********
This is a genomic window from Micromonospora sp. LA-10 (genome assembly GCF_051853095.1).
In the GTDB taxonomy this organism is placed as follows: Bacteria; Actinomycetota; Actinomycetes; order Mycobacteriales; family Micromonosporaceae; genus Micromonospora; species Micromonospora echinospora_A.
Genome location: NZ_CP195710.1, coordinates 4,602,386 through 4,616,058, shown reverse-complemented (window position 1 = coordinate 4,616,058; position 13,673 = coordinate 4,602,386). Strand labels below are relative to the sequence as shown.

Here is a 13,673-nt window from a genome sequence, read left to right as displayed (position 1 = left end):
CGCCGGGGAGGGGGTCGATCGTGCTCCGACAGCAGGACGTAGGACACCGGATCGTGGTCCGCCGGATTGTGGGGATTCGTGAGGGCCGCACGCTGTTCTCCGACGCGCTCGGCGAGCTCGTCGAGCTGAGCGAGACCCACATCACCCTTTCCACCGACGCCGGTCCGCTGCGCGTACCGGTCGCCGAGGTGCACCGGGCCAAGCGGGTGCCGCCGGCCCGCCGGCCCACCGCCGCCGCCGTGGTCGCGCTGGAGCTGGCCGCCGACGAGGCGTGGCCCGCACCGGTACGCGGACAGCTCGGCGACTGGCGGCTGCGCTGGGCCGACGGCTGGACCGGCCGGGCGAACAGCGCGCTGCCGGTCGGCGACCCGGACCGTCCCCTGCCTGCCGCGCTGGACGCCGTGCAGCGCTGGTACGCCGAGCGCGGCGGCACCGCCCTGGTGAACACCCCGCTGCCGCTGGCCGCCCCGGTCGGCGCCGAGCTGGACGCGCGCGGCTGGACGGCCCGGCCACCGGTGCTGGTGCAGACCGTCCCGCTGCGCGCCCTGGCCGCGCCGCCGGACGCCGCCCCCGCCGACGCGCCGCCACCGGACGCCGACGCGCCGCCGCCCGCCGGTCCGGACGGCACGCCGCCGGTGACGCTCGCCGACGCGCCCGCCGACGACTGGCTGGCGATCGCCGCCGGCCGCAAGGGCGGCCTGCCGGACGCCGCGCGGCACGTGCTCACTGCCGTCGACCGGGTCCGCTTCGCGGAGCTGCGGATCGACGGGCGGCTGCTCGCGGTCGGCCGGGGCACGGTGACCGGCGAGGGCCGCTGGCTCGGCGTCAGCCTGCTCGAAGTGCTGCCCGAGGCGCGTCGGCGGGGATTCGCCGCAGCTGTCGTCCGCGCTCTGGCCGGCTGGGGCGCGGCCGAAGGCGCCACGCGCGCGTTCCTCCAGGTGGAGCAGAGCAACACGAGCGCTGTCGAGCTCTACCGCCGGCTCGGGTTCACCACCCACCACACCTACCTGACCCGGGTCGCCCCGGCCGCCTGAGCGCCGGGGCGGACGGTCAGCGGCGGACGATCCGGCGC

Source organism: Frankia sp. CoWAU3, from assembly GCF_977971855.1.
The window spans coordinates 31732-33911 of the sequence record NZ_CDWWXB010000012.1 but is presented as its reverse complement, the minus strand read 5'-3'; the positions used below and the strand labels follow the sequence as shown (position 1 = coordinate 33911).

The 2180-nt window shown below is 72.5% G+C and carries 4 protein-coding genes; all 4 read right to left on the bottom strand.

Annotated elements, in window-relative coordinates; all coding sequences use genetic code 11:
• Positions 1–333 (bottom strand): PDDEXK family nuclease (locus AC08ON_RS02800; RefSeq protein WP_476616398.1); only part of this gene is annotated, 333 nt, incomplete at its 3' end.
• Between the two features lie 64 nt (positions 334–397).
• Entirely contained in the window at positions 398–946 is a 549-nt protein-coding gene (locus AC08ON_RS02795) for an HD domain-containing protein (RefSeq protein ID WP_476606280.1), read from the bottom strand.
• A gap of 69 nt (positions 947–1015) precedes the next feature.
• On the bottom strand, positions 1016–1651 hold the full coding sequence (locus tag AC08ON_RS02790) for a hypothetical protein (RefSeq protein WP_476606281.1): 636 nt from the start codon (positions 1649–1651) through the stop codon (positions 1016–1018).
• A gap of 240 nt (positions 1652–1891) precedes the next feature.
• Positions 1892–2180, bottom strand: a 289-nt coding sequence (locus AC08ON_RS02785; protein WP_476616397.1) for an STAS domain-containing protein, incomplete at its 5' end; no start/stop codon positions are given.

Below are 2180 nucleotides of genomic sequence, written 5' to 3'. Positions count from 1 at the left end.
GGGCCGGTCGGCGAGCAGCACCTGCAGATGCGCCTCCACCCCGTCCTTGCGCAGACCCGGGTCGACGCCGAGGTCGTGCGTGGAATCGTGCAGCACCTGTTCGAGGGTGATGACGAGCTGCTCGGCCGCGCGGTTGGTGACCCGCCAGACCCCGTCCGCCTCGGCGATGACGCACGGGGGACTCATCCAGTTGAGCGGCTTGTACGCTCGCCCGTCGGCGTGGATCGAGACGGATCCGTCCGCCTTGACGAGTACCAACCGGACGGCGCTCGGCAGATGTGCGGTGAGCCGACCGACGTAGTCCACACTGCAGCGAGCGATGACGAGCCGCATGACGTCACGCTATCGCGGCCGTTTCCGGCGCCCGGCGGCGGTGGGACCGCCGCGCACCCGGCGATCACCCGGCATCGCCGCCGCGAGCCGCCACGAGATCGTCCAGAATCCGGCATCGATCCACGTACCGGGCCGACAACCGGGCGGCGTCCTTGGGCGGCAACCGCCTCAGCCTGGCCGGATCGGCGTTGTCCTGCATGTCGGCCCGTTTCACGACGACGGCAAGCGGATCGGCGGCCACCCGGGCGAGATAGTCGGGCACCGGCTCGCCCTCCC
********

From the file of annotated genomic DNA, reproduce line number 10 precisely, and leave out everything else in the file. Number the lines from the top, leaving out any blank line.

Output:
• Positions 1–333 (bottom strand): PDDEXK family nuclease (locus AC08ON_RS02800; RefSeq protein WP_476616398.1); only part of this gene is annotated, 333 nt, incomplete at its 3' end.